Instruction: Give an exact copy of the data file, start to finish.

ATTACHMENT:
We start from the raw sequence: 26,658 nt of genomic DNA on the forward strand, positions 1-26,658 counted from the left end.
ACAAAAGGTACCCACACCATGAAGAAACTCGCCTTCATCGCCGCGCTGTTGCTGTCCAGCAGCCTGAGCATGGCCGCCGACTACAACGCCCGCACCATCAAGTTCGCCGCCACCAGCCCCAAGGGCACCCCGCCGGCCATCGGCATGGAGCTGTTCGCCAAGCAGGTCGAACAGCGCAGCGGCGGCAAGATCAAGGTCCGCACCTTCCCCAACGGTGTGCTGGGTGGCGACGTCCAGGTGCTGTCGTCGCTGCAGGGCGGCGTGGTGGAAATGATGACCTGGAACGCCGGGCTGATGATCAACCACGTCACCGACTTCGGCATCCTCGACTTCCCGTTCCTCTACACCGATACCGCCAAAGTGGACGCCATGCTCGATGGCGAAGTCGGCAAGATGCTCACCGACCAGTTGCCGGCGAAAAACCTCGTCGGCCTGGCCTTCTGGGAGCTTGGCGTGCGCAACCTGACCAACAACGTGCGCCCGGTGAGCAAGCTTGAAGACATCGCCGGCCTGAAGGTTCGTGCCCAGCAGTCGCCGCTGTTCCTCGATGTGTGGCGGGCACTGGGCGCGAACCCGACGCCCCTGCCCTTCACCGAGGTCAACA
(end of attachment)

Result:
We start from the raw sequence: 26,658 nt of genomic DNA on the forward strand, positions 1-26,658 counted from the left end.
ACAAAAGGTACCCACACCATGAAGAAACTCGCCTTCATCGCCGCGCTGTTGCTGTCCAGCAGCCTGAGCATGGCCGCCGACTACAACGCCCGCACCATCAAGTTCGCCGCCACCAGCCCCAAGGGCACCCCGCCGGCCATCGGCATGGAGCTGTTCGCCAAGCAGGTCGAACAGCGCAGCGGCGGCAAGATCAAGGTCCGCACCTTCCCCAACGGTGTGCTGGGTGGCGACGTCCAGGTGCTGTCGTCGCTGCAGGGCGGCGTGGTGGAAATGATGACCTGGAACGCCGGGCTGATGATCAACCACGTCACCGACTTCGGCATCCTCGACTTCCCGTTCCTCTACACCGATACCGCCAAAGTGGACGCCATGCTCGATGGCGAAGTCGGCAAGATGCTCACCGACCAGTTGCCGGCGAAAAACCTCGTCGGCCTGGCCTTCTGGGAGCTTGGCGTGCGCAACCTGACCAACAACGTGCGCCCGGTGAGCAAGCTTGAAGACATCGCCGGCCTGAAGGTTCGTGCCCAGCAGTCGCCGCTGTTCCTCGATGTGTGGCGGGCACTGGGCGCGAACCCGACGCCCCTGCCCTTCACCGAGGTCAACA